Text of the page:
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Knacks, Tricks, and Sweet Spots!

Posted by fiddlepogo on Thursday, August 29, 2013

 
(the following is a post I made in the thread (Observations from a Beginning) with a few additional edits)
quote:
Originally posted by farmer bob

Sometimes you learn by not playing at all. When I get discouraged by a tune I'm practicing, I'll lay the fiddle down for a day and pick banjo. Come back the next day pick up the fiddle and wizz through the tune... Bob.

There's something to that.

Part of what I'm trying to say with the "cat" thing and the "Goldilocks" thing is that fiddling ISN'T something where there is a direct correlation between what you put in and what you get out, like a properly operating vending machine.

There are tricks and knacks to acquire and maintain.  Putting in lots of hours can help you acquire the knacks required, but not necessarily.

Think of it as like learning to ride a bicycle. Obviously, you had to spend SOME time trying to ride to get the knack of riding a bicycle... but there is little correlation between time spent and when you get the knack! Some people take a short time, some take much longer, a few never get it.   Bowing especially is full of knacks like that.   Obviously, SOME time needs to be dedicated to it.   Once you get a knack, like the knack of riding a bike, you retain it.  (It can get a little rusty however... you might want to take some slow easy rides around a deserted parking lot if you haven't been on a bike in years!)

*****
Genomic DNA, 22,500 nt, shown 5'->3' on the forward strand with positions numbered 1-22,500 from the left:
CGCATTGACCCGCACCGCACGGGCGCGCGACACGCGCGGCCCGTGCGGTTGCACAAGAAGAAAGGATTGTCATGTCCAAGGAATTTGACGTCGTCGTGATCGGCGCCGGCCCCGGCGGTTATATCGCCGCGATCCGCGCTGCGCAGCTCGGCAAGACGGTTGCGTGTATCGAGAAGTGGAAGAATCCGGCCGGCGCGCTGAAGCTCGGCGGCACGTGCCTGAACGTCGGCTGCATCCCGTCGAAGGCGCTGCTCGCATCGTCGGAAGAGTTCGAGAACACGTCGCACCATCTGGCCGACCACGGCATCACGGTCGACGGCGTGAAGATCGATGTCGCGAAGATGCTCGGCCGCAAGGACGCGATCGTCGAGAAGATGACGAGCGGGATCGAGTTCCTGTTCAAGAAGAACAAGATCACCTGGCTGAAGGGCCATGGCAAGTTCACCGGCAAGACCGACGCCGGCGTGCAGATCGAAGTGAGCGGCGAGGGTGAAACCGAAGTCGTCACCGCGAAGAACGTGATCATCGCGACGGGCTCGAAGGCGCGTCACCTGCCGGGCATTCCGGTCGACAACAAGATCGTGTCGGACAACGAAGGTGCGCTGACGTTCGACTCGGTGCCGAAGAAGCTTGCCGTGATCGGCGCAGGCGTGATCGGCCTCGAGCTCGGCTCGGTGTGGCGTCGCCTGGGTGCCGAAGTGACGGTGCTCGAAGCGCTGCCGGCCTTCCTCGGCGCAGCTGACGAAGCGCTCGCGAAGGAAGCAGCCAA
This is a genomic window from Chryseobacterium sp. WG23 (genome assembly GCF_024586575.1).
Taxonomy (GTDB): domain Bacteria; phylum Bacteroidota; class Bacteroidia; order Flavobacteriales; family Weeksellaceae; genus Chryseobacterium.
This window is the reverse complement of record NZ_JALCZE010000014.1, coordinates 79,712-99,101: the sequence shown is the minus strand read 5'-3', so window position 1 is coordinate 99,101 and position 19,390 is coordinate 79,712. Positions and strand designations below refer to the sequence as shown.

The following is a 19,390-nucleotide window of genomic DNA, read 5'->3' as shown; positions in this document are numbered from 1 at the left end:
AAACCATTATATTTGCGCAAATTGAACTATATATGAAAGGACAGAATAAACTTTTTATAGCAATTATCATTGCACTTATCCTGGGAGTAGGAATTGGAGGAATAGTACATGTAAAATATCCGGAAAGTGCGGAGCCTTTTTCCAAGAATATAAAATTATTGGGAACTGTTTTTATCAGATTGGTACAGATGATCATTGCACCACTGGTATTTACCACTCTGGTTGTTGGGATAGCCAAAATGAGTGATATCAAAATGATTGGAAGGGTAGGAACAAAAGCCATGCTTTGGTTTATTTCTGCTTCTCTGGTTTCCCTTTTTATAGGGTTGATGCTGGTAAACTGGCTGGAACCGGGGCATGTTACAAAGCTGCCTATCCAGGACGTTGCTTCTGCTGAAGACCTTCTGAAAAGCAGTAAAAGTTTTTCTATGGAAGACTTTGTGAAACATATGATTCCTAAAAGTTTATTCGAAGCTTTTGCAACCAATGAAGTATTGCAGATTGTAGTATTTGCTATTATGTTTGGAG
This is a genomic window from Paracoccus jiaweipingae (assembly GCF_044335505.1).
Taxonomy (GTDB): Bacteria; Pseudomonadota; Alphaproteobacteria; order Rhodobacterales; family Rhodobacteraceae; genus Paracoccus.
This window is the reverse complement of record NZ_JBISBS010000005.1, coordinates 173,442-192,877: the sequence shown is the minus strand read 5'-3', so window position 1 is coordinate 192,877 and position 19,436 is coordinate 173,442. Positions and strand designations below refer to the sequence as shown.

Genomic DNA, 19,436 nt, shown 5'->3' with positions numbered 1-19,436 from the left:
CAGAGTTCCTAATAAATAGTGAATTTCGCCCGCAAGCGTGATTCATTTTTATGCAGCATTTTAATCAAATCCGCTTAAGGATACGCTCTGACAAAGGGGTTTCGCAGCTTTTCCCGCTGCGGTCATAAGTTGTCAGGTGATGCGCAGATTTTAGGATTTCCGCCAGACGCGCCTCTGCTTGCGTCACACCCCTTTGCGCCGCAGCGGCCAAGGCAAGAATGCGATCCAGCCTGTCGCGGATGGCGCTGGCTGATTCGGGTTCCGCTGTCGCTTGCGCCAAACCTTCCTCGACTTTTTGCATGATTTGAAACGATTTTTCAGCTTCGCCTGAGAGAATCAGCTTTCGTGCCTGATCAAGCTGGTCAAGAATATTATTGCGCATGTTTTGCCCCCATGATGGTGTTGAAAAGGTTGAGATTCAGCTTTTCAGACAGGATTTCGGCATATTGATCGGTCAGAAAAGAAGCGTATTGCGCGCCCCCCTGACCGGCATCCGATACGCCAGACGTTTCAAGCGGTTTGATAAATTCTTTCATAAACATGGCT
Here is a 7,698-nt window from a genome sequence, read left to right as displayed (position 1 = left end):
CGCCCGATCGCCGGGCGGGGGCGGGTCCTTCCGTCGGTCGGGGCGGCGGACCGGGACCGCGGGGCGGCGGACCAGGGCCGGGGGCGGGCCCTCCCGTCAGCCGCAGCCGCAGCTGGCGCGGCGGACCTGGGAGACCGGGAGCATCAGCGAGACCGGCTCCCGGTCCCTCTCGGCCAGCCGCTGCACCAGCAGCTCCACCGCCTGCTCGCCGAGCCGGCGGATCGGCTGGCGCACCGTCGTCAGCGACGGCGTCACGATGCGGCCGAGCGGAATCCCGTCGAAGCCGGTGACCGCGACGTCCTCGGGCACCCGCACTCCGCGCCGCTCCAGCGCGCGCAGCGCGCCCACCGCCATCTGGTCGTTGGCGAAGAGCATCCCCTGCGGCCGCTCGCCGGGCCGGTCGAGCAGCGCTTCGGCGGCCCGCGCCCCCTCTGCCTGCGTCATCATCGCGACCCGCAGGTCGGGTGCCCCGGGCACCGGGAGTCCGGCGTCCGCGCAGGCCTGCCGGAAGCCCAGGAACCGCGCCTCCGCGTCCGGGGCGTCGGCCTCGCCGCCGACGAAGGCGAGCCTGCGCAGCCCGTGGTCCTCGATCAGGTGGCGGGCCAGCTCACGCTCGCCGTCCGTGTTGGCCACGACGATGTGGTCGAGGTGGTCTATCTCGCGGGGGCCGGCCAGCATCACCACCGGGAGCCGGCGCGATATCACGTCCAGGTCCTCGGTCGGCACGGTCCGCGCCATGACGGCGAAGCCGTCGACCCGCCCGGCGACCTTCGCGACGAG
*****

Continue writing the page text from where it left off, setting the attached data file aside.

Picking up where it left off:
One big help is watching good violinists and fiddlers.  I sometimes point out to audiences to verify my claims to be a FIDDLER (as opposed to a violinist) that I've never had a violin lesson in my life, but I have WATCHED a bunch of good violinists over the years.   What I have picked up isn't FORM... but a sense of how you need to move the bow to pull good tone.  Good fiddlers likewise for the most part can show you some stuff by how they move.

Two compliments I got indicate that people were paying attention to how I moved the bow, and if they had been trying to learn to play fiddle themselves might have picked up some valuable "intel" that might have helped them acquire a knack:

1. "You don't look like you're working very hard!"  

A very perceptive statement!  The truth is, that like a lot of instruments, the fiddle or violin rewards people who learn to use LESS effort, not more!